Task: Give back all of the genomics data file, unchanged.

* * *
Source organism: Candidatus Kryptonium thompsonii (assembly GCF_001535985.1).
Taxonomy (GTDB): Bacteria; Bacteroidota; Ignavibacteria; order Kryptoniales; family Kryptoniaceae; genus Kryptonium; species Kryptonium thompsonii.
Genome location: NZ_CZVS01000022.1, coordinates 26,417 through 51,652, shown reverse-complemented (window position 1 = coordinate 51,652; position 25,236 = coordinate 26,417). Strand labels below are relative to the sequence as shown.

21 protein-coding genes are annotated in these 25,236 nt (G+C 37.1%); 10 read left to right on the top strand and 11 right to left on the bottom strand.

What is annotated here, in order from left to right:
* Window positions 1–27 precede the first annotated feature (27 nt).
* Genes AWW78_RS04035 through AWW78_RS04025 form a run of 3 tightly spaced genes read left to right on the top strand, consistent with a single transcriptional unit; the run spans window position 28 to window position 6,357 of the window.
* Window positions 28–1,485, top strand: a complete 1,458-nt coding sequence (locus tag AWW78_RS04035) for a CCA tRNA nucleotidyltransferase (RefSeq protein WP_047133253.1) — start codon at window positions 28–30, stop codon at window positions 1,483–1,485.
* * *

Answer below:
Source organism: Candidatus Kryptonium thompsonii (assembly GCF_001535985.1).
Taxonomy (GTDB): Bacteria; Bacteroidota; Ignavibacteria; order Kryptoniales; family Kryptoniaceae; genus Kryptonium; species Kryptonium thompsonii.
Genome location: NZ_CZVS01000022.1, coordinates 26,417 through 51,652, shown reverse-complemented (window position 1 = coordinate 51,652; position 25,236 = coordinate 26,417). Strand labels below are relative to the sequence as shown.

21 protein-coding genes are annotated in these 25,236 nt (G+C 37.1%); 10 read left to right on the top strand and 11 right to left on the bottom strand.

What is annotated here, in order from left to right:
* Window positions 1–27 precede the first annotated feature (27 nt).
* Genes AWW78_RS04035 through AWW78_RS04025 form a run of 3 tightly spaced genes read left to right on the top strand, consistent with a single transcriptional unit; the run spans window position 28 to window position 6,357 of the window.
* Window positions 28–1,485, top strand: a complete 1,458-nt coding sequence (locus tag AWW78_RS04035) for a CCA tRNA nucleotidyltransferase (RefSeq protein WP_047133253.1) — start codon at window positions 28–30, stop codon at window positions 1,483–1,485.